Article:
As the name suggests, double-coated dogs are dogs with two coats. You may not even know you have a double-coated dog! While it is easy to recognise numerous differences between the various breeds of dogs, from size and colour to personality, the fact that some have single coats and others have double is more challenging for the untrained eye to spot.
As you would imagine, some double-coated dogs are easy to recognise as they are extra furry, like Huskies. On the other hand, some appear quite smooth, like the sleek-looking Beagle. So, how do you tell if you have a double-coated dog and if you have one, how does this impact the care required for your pet?
A double coat on a dog consists of two layers, an undercoat and a top coat. The undercoat usually consists of short hairs, and the top coat has longer hairs called guard hairs. For the most part, the dense undercoat makes double-coated dogs appear fluffy, but there are some exceptions to that rule. Whether fluffy or not, double coats on dogs can have enormous benefits. The undercoat provides insulation and protects the dog from weather and elements, while the top layer repels dirt and moisture. The downside is that double-coated dogs tend to shed a lot more and require regular grooming to keep their coat & skin healthy.
Looking at it, you can sometimes tell if your dog has a double coat. If your dog is extra fluffy and sheds a lot of fur, chances are it has a double coat. If you can’t tell if your dog has a single or double coat, follow these simple steps.
Dog breeds with double coats come in all shapes and sizes. Usually, double coats are associated with spitz-type dogs because they have long hair and a fluffy appearance. Spitz breeds generally have pointy, upright ears, tails that curl into their back and are quite furry. They are often bred to live in cold climates. However, double-coated dogs can take all forms; here are some examples of double-coated dog breeds you might recognise.
Double-coated dogs tend to shed much more than single-coated dogs, so regular grooming is essential. Without a proper grooming routine, hair from the undercoat can get caught in the top coat, leading to tangling and matting. Your four-legged friend may end up with pain from matted hair and is more likely to suffer from fleas and ticks. On average, double-coated dogs should be brushed daily and bathed once a month.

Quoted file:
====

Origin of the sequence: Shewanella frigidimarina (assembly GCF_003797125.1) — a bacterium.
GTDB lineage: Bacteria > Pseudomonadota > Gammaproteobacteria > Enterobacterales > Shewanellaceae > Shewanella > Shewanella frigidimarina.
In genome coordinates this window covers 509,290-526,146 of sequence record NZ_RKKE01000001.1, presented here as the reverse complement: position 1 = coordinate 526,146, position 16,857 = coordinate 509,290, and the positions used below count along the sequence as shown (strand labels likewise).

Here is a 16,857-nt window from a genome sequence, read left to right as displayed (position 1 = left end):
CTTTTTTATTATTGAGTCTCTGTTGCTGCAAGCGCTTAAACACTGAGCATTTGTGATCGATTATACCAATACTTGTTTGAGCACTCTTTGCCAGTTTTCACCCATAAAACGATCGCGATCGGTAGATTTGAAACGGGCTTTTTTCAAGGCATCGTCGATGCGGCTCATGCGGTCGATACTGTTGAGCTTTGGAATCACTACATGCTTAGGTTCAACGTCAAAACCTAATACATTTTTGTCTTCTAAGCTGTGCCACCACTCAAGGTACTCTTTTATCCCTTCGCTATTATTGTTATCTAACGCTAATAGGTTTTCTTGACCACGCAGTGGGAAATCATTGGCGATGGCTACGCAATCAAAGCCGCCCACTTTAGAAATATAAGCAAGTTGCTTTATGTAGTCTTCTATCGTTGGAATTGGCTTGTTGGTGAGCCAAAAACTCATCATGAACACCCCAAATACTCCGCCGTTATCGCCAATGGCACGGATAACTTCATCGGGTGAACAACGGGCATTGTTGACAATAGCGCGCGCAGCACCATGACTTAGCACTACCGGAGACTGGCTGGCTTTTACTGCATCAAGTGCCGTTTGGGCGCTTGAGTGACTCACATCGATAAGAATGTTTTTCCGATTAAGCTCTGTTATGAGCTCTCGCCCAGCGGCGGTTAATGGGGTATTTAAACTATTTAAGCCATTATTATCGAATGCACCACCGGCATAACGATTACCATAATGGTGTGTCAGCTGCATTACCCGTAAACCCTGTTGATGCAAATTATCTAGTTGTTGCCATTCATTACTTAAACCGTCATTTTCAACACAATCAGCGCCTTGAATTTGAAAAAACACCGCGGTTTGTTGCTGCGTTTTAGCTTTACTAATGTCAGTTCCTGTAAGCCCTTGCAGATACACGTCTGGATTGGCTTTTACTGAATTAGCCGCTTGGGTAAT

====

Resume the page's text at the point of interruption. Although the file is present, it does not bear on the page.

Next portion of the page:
Ideally, the best way to care for a double-coated dog is to take them to a groomer regularly, as they can more thoroughly care for the dog’s coat and keep them properly groomed and healthy. Double-coated dogs’ top coats and undercoats serve different purposes and must be groomed differently. There are also some grooming practices you can do at home as we know, it’s not always possible to attend a groomer regularly, although it would also be beneficial to implement them just as maintenance between groomer visits.
Follow these steps on how to groom and bathe your precious double-coated pooch.
Now that we know the correct way to groom a double-coated dog, it is just as important to understand what not to do. Double-coated dogs should never be shaved! Even if you think shaving your dog will make it more comfortable in hot weather, the opposite is true. The two layers of the double coat work to keep the dog cool in summer and warm in winter, so shaving will remove their ability to regulate their temperature. Other reasons not to shave a double-coated dog include:
Because double-coated dogs are a little more high maintenance than single-coated dogs, here are a few additional tips to help with grooming.
Double-coated dogs often need more care and attention than other dogs, so it is important to know if you have a dog with a double coat. Some double-coated dogs have long hair and are easy to recognise, but short-haired breeds may not be as prominent. In this article, we explain how to tell if your dog has a double coat and guide you through the professional grooming and washing that double-coated dogs require.